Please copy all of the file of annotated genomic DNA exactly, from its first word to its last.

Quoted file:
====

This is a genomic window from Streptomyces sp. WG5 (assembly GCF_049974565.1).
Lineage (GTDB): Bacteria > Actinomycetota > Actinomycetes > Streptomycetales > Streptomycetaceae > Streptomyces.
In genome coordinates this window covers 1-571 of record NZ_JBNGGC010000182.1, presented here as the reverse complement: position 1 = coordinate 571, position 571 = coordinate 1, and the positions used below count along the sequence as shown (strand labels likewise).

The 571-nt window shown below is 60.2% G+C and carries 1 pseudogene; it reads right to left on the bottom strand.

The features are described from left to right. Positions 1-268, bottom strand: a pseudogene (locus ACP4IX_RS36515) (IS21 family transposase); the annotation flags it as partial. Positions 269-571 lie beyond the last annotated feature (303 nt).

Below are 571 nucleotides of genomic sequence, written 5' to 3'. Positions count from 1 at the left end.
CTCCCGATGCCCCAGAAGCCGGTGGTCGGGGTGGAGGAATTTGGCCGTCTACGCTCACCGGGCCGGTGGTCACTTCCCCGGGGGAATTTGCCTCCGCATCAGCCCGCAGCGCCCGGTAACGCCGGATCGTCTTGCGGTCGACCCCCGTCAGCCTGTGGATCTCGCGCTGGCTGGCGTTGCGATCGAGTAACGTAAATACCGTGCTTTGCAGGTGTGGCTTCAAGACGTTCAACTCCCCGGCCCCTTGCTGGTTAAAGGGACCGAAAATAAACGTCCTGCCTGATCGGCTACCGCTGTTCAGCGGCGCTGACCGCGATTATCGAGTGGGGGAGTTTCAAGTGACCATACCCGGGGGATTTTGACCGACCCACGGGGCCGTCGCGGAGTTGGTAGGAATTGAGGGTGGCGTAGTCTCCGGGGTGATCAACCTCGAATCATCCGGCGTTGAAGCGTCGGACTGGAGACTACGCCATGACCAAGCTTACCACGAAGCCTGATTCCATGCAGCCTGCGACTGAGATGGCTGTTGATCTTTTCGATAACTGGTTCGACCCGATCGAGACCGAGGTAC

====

This is a genomic window from Streptomyces sp. WG5 (assembly GCF_049974565.1).
Lineage (GTDB): Bacteria > Actinomycetota > Actinomycetes > Streptomycetales > Streptomycetaceae > Streptomyces.
In genome coordinates this window covers 1-571 of record NZ_JBNGGC010000182.1, presented here as the reverse complement: position 1 = coordinate 571, position 571 = coordinate 1, and the positions used below count along the sequence as shown (strand labels likewise).

The 571-nt window shown below is 60.2% G+C and carries 1 pseudogene; it reads right to left on the bottom strand.

The features are described from left to right. Positions 1-268, bottom strand: a pseudogene (locus ACP4IX_RS36515) (IS21 family transposase); the annotation flags it as partial. Positions 269-571 lie beyond the last annotated feature (303 nt).

Below are 571 nucleotides of genomic sequence, written 5' to 3'. Positions count from 1 at the left end.
CTCCCGATGCCCCAGAAGCCGGTGGTCGGGGTGGAGGAATTTGGCCGTCTACGCTCACCGGGCCGGTGGTCACTTCCCCGGGGGAATTTGCCTCCGCATCAGCCCGCAGCGCCCGGTAACGCCGGATCGTCTTGCGGTCGACCCCCGTCAGCCTGTGGATCTCGCGCTGGCTGGCGTTGCGATCGAGTAACGTAAATACCGTGCTTTGCAGGTGTGGCTTCAAGACGTTCAACTCCCCGGCCCCTTGCTGGTTAAAGGGACCGAAAATAAACGTCCTGCCTGATCGGCTACCGCTGTTCAGCGGCGCTGACCGCGATTATCGAGTGGGGGAGTTTCAAGTGACCATACCCGGGGGATTTTGACCGACCCACGGGGCCGTCGCGGAGTTGGTAGGAATTGAGGGTGGCGTAGTCTCCGGGGTGATCAACCTCGAATCATCCGGCGTTGAAGCGTCGGACTGGAGACTACGCCATGACCAAGCTTACCACGAAGCCTGATTCCATGCAGCCTGCGACTGAGATGGCTGTTGATCTTTTCGATAACTGGTTCGACCCGATCGAGACCGAGGTAC